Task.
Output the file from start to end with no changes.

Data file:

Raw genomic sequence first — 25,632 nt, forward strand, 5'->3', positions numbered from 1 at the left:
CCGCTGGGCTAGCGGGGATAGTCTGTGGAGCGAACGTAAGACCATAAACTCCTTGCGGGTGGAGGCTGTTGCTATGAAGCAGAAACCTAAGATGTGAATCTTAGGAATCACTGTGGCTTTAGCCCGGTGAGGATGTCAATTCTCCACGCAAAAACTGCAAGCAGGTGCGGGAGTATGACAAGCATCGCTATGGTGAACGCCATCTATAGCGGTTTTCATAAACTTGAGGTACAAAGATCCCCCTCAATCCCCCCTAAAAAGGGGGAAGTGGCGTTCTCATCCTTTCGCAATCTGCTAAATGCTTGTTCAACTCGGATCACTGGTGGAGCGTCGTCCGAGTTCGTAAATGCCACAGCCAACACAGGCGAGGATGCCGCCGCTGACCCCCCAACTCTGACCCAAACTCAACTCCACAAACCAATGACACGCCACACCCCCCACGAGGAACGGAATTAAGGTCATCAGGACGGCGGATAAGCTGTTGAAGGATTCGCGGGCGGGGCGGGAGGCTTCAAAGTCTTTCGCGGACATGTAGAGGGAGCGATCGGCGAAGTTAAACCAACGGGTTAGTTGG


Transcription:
Raw genomic sequence first — 25,632 nt, forward strand, 5'->3', positions numbered from 1 at the left:
CCGCTGGGCTAGCGGGGATAGTCTGTGGAGCGAACGTAAGACCATAAACTCCTTGCGGGTGGAGGCTGTTGCTATGAAGCAGAAACCTAAGATGTGAATCTTAGGAATCACTGTGGCTTTAGCCCGGTGAGGATGTCAATTCTCCACGCAAAAACTGCAAGCAGGTGCGGGAGTATGACAAGCATCGCTATGGTGAACGCCATCTATAGCGGTTTTCATAAACTTGAGGTACAAAGATCCCCCTCAATCCCCCCTAAAAAGGGGGAAGTGGCGTTCTCATCCTTTCGCAATCTGCTAAATGCTTGTTCAACTCGGATCACTGGTGGAGCGTCGTCCGAGTTCGTAAATGCCACAGCCAACACAGGCGAGGATGCCGCCGCTGACCCCCCAACTCTGACCCAAACTCAACTCCACAAACCAATGACACGCCACACCCCCCACGAGGAACGGAATTAAGGTCATCAGGACGGCGGATAAGCTGTTGAAGGATTCGCGGGCGGGGCGGGAGGCTTCAAAGTCTTTCGCGGACATGTAGAGGGAGCGATCGGCGAAGTTAAACCAACGGGTTAGTTGG